**Hint:**For (a) consider ##O\cup \tau(O)## for an open set ##O\,.## For (b) use part (a) and that ##\mathbb{S}^2## is Hausdorff. For (c) a covering map is a local homeomorphism, so we need continuity, openess, closedness and bijectivity. Again use the previous parts.**(solved by @PeroK ) Two Tennis players have a match that consists of just one set. Larry will serve in the first game and the first player to get ##12## games wins the match (whether ahead by only ##1## game or ##2+## games - either way wins the match).**

6.6.

Larry, and Moe have chances of ##0.75## and ##0.70##, respectively, of winning when they serve. Since Moe doesn't serve in the very first game, he gets to choose: should the servers alternate game by game or should the winner of a given game serve in the next game. What's the best choice for Moe?

**7.**How many times a day is it impossible to determine what time it is, if you have a clock with same length (identical looking) hour and minutes hands, supposing that we always know if it's morning or evening (i.e. we know whether it's am or pm).**For the class of ##n \times n## matrices whose entries, (if flattened and sorted) would be ##1, 2, 3, ..., n^2 -1 ,n^2## prove that there always exists two neighboring entries (in same row or same column) that must differ by at least ##n##.****8.****(solved by @Math_QED ) A fixed point of a function ##f:X\to X## is an element ##x\in X## satisfying ##f(x)=x##. Let ##f:\mathbb{R}\to\mathbb{R}## be a continuous function with no fixed points. Show that ##f\circ f## also has no fixed points.****9.****(solved by @nuuskur ) Let ##f:\mathbb{R}\to\mathbb{R}## be differentiable and let ##a,b## be real numbers with ##a<b##. Show that if ##f'(a)<m<f'(b)##, then there exists some ##c\in (a,b)## such that ##f'(c)=m.##****10.**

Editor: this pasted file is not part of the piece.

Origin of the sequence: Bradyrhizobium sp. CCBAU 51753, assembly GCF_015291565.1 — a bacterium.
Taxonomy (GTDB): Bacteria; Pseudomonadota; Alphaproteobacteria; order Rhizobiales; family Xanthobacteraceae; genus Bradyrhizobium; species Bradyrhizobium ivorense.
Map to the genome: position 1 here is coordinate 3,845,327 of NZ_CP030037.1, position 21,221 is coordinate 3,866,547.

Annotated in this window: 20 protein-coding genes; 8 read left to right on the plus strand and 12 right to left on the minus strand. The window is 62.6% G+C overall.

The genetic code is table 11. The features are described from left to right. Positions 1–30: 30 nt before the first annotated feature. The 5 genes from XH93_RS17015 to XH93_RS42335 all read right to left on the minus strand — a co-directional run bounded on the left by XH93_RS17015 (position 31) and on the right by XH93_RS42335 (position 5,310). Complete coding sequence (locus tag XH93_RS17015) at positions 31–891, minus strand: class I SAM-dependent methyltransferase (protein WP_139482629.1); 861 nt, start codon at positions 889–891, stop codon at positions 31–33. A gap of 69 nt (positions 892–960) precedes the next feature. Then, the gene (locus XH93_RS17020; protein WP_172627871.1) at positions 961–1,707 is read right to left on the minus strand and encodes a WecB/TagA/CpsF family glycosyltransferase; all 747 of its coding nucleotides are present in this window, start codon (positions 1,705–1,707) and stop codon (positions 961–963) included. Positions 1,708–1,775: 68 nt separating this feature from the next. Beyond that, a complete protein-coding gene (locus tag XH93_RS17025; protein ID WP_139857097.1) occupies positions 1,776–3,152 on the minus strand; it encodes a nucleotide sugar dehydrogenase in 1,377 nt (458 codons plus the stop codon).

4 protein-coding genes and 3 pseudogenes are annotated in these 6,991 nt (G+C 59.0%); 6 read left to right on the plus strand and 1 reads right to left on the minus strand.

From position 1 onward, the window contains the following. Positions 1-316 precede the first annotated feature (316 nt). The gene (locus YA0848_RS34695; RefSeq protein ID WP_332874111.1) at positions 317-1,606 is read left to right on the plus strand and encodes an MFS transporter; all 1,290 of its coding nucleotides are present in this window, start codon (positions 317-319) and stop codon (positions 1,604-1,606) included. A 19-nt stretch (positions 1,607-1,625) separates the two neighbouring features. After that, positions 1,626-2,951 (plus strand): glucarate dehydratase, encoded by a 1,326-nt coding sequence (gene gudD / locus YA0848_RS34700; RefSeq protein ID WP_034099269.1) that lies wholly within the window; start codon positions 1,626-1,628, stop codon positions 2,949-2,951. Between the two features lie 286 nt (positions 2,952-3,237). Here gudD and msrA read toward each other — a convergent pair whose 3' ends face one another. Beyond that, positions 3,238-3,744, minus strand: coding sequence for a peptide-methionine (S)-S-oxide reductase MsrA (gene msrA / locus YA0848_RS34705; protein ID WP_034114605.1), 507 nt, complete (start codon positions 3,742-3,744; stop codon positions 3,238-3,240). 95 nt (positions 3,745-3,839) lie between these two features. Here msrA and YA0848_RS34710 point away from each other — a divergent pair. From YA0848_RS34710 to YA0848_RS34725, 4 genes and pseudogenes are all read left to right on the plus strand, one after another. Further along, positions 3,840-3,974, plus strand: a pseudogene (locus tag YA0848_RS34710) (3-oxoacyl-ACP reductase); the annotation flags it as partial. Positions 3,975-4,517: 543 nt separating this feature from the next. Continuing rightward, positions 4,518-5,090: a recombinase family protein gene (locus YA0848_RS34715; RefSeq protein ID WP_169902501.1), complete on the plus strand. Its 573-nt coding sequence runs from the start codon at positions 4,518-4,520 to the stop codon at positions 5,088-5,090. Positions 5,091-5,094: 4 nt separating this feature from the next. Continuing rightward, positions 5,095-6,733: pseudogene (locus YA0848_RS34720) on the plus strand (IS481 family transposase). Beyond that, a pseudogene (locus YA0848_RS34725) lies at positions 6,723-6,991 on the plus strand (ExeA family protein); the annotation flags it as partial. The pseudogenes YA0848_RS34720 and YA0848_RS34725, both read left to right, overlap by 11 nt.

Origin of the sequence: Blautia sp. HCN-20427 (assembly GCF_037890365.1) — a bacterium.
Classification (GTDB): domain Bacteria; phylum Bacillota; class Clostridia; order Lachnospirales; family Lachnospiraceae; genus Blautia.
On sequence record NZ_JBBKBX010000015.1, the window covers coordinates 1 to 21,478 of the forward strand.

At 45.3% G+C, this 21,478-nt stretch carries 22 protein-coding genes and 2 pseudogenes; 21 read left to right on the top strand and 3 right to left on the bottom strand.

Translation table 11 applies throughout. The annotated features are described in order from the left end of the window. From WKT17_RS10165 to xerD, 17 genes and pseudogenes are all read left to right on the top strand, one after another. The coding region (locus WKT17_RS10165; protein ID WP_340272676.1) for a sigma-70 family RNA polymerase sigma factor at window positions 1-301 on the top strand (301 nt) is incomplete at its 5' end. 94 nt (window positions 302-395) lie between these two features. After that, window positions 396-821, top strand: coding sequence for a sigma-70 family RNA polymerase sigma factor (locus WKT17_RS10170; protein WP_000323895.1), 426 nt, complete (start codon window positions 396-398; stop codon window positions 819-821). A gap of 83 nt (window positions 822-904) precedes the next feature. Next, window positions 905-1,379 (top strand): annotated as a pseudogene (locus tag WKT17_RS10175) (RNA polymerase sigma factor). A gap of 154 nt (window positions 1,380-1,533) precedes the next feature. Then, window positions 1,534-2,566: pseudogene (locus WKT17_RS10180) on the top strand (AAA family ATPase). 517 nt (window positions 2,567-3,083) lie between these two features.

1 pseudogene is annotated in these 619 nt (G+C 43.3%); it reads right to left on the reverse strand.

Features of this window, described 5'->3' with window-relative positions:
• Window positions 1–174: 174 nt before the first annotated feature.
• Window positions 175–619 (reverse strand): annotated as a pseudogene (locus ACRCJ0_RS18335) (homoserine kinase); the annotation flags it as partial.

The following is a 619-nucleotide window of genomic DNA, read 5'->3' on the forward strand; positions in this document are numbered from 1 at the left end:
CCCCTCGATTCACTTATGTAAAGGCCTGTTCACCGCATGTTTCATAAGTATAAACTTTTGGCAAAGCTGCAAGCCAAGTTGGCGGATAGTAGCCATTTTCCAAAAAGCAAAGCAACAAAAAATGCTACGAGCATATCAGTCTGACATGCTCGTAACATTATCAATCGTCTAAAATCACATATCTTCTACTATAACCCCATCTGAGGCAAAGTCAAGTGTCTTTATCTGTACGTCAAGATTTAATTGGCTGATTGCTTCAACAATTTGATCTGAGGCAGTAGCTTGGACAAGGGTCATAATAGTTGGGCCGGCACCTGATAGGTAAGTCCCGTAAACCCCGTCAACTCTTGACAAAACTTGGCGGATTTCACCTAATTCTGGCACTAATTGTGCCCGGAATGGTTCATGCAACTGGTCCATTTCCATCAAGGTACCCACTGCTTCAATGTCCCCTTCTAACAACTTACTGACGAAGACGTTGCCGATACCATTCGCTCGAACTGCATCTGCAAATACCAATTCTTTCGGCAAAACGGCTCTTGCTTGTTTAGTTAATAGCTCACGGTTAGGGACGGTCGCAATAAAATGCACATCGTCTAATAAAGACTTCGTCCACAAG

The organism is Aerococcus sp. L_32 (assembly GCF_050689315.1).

Last edited: